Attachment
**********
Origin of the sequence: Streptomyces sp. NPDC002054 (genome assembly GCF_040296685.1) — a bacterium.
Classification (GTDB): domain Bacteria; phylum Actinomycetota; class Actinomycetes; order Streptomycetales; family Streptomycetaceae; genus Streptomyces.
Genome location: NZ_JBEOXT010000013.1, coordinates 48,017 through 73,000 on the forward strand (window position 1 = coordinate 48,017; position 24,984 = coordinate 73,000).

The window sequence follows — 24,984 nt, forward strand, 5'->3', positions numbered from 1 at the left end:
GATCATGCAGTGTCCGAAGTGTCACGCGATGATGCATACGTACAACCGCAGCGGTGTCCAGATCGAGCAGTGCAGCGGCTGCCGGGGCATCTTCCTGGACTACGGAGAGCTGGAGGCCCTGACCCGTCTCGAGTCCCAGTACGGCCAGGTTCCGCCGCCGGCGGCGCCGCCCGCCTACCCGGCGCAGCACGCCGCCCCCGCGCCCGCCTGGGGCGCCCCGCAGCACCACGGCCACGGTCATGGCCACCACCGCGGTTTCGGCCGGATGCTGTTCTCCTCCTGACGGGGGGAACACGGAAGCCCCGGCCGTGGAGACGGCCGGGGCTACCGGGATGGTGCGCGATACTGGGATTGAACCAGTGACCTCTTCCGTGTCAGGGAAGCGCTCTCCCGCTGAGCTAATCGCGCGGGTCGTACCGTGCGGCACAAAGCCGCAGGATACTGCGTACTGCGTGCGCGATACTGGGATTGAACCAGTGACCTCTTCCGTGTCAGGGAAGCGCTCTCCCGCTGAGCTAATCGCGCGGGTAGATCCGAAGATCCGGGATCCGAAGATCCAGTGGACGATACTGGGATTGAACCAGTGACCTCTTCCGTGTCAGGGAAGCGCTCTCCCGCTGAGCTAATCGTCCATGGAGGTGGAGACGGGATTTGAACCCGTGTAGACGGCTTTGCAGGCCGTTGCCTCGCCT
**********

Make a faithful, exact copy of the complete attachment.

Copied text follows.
Origin of the sequence: Streptomyces sp. NPDC002054 (genome assembly GCF_040296685.1) — a bacterium.
Classification (GTDB): domain Bacteria; phylum Actinomycetota; class Actinomycetes; order Streptomycetales; family Streptomycetaceae; genus Streptomyces.
Genome location: NZ_JBEOXT010000013.1, coordinates 48,017 through 73,000 on the forward strand (window position 1 = coordinate 48,017; position 24,984 = coordinate 73,000).

The window sequence follows — 24,984 nt, forward strand, 5'->3', positions numbered from 1 at the left end:
GATCATGCAGTGTCCGAAGTGTCACGCGATGATGCATACGTACAACCGCAGCGGTGTCCAGATCGAGCAGTGCAGCGGCTGCCGGGGCATCTTCCTGGACTACGGAGAGCTGGAGGCCCTGACCCGTCTCGAGTCCCAGTACGGCCAGGTTCCGCCGCCGGCGGCGCCGCCCGCCTACCCGGCGCAGCACGCCGCCCCCGCGCCCGCCTGGGGCGCCCCGCAGCACCACGGCCACGGTCATGGCCACCACCGCGGTTTCGGCCGGATGCTGTTCTCCTCCTGACGGGGGGAACACGGAAGCCCCGGCCGTGGAGACGGCCGGGGCTACCGGGATGGTGCGCGATACTGGGATTGAACCAGTGACCTCTTCCGTGTCAGGGAAGCGCTCTCCCGCTGAGCTAATCGCGCGGGTCGTACCGTGCGGCACAAAGCCGCAGGATACTGCGTACTGCGTGCGCGATACTGGGATTGAACCAGTGACCTCTTCCGTGTCAGGGAAGCGCTCTCCCGCTGAGCTAATCGCGCGGGTAGATCCGAAGATCCGGGATCCGAAGATCCAGTGGACGATACTGGGATTGAACCAGTGACCTCTTCCGTGTCAGGGAAGCGCTCTCCCGCTGAGCTAATCGTCCATGGAGGTGGAGACGGGATTTGAACCCGTGTAGACGGCTTTGCAGGCCGTTGCCTCGCCT